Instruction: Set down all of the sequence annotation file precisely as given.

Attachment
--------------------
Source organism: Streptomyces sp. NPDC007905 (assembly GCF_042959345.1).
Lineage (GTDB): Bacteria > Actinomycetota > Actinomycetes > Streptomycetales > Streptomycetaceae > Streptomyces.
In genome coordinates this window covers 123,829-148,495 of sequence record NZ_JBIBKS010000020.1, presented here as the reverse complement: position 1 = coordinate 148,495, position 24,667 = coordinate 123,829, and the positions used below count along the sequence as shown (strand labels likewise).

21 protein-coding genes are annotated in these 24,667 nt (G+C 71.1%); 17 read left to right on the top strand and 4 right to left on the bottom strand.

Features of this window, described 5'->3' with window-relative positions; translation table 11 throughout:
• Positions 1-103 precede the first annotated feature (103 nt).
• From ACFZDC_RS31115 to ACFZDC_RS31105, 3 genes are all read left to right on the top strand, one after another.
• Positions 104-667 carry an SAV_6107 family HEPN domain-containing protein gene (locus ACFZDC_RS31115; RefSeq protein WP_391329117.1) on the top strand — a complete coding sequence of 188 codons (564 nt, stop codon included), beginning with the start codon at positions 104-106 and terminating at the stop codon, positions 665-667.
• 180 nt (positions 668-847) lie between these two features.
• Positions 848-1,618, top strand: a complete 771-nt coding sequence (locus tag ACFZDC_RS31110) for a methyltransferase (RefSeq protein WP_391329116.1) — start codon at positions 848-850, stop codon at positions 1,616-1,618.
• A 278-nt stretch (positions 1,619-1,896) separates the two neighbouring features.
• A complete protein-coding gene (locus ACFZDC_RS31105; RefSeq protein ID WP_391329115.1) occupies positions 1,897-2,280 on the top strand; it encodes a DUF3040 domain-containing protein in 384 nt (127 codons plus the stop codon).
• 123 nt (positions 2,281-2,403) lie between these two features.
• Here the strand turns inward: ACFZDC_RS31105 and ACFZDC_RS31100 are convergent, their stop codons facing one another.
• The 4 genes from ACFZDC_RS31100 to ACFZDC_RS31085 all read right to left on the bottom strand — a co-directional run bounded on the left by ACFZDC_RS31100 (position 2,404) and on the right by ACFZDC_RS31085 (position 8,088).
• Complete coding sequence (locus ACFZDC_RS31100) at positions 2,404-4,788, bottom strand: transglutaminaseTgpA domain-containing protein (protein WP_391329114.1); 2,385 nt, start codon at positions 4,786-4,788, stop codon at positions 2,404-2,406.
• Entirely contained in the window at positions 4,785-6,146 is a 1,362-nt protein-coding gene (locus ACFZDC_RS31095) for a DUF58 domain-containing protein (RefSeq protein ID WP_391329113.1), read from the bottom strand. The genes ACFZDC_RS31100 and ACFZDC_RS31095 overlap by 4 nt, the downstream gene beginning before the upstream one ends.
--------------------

Source organism: Streptomyces sp. NPDC007905 (assembly GCF_042959345.1).
Lineage (GTDB): Bacteria > Actinomycetota > Actinomycetes > Streptomycetales > Streptomycetaceae > Streptomyces.
In genome coordinates this window covers 123,829-148,495 of sequence record NZ_JBIBKS010000020.1, presented here as the reverse complement: position 1 = coordinate 148,495, position 24,667 = coordinate 123,829, and the positions used below count along the sequence as shown (strand labels likewise).

21 protein-coding genes are annotated in these 24,667 nt (G+C 71.1%); 17 read left to right on the top strand and 4 right to left on the bottom strand.

Features of this window, described 5'->3' with window-relative positions; translation table 11 throughout:
• Positions 1-103 precede the first annotated feature (103 nt).
• From ACFZDC_RS31115 to ACFZDC_RS31105, 3 genes are all read left to right on the top strand, one after another.
• Positions 104-667 carry an SAV_6107 family HEPN domain-containing protein gene (locus ACFZDC_RS31115; RefSeq protein WP_391329117.1) on the top strand — a complete coding sequence of 188 codons (564 nt, stop codon included), beginning with the start codon at positions 104-106 and terminating at the stop codon, positions 665-667.
• 180 nt (positions 668-847) lie between these two features.
• Positions 848-1,618, top strand: a complete 771-nt coding sequence (locus tag ACFZDC_RS31110) for a methyltransferase (RefSeq protein WP_391329116.1) — start codon at positions 848-850, stop codon at positions 1,616-1,618.
• A 278-nt stretch (positions 1,619-1,896) separates the two neighbouring features.
• A complete protein-coding gene (locus ACFZDC_RS31105; RefSeq protein ID WP_391329115.1) occupies positions 1,897-2,280 on the top strand; it encodes a DUF3040 domain-containing protein in 384 nt (127 codons plus the stop codon).
• 123 nt (positions 2,281-2,403) lie between these two features.
• Here the strand turns inward: ACFZDC_RS31105 and ACFZDC_RS31100 are convergent, their stop codons facing one another.
• The 4 genes from ACFZDC_RS31100 to ACFZDC_RS31085 all read right to left on the bottom strand — a co-directional run bounded on the left by ACFZDC_RS31100 (position 2,404) and on the right by ACFZDC_RS31085 (position 8,088).
• Complete coding sequence (locus ACFZDC_RS31100) at positions 2,404-4,788, bottom strand: transglutaminaseTgpA domain-containing protein (protein WP_391329114.1); 2,385 nt, start codon at positions 4,786-4,788, stop codon at positions 2,404-2,406.
• Entirely contained in the window at positions 4,785-6,146 is a 1,362-nt protein-coding gene (locus ACFZDC_RS31095) for a DUF58 domain-containing protein (RefSeq protein ID WP_391329113.1), read from the bottom strand. The genes ACFZDC_RS31100 and ACFZDC_RS31095 overlap by 4 nt, the downstream gene beginning before the upstream one ends.